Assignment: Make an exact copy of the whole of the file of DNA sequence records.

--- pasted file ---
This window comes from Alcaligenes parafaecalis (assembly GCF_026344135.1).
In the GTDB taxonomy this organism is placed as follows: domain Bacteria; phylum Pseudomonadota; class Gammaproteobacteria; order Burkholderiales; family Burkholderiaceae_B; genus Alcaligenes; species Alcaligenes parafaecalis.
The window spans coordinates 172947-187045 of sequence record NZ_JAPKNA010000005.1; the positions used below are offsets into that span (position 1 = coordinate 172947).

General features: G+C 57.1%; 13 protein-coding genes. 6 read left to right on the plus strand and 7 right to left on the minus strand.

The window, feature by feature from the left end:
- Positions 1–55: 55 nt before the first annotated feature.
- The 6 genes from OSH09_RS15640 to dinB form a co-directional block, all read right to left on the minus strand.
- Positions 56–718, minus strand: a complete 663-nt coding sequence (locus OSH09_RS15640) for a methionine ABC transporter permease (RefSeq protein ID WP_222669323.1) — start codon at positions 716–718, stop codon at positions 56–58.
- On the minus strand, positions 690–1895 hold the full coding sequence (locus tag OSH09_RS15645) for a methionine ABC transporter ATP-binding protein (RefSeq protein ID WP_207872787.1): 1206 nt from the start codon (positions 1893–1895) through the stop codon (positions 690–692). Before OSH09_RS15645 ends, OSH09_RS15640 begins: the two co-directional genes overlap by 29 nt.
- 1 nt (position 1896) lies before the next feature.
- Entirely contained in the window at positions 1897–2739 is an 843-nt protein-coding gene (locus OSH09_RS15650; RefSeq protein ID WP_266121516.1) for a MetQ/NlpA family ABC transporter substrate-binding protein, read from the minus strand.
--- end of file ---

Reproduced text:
This window comes from Alcaligenes parafaecalis (assembly GCF_026344135.1).
In the GTDB taxonomy this organism is placed as follows: domain Bacteria; phylum Pseudomonadota; class Gammaproteobacteria; order Burkholderiales; family Burkholderiaceae_B; genus Alcaligenes; species Alcaligenes parafaecalis.
The window spans coordinates 172947-187045 of sequence record NZ_JAPKNA010000005.1; the positions used below are offsets into that span (position 1 = coordinate 172947).

General features: G+C 57.1%; 13 protein-coding genes. 6 read left to right on the plus strand and 7 right to left on the minus strand.

The window, feature by feature from the left end:
- Positions 1–55: 55 nt before the first annotated feature.
- The 6 genes from OSH09_RS15640 to dinB form a co-directional block, all read right to left on the minus strand.
- Positions 56–718, minus strand: a complete 663-nt coding sequence (locus OSH09_RS15640) for a methionine ABC transporter permease (RefSeq protein ID WP_222669323.1) — start codon at positions 716–718, stop codon at positions 56–58.
- On the minus strand, positions 690–1895 hold the full coding sequence (locus tag OSH09_RS15645) for a methionine ABC transporter ATP-binding protein (RefSeq protein ID WP_207872787.1): 1206 nt from the start codon (positions 1893–1895) through the stop codon (positions 690–692). Before OSH09_RS15645 ends, OSH09_RS15640 begins: the two co-directional genes overlap by 29 nt.
- 1 nt (position 1896) lies before the next feature.
- Entirely contained in the window at positions 1897–2739 is an 843-nt protein-coding gene (locus OSH09_RS15650; RefSeq protein ID WP_266121516.1) for a MetQ/NlpA family ABC transporter substrate-binding protein, read from the minus strand.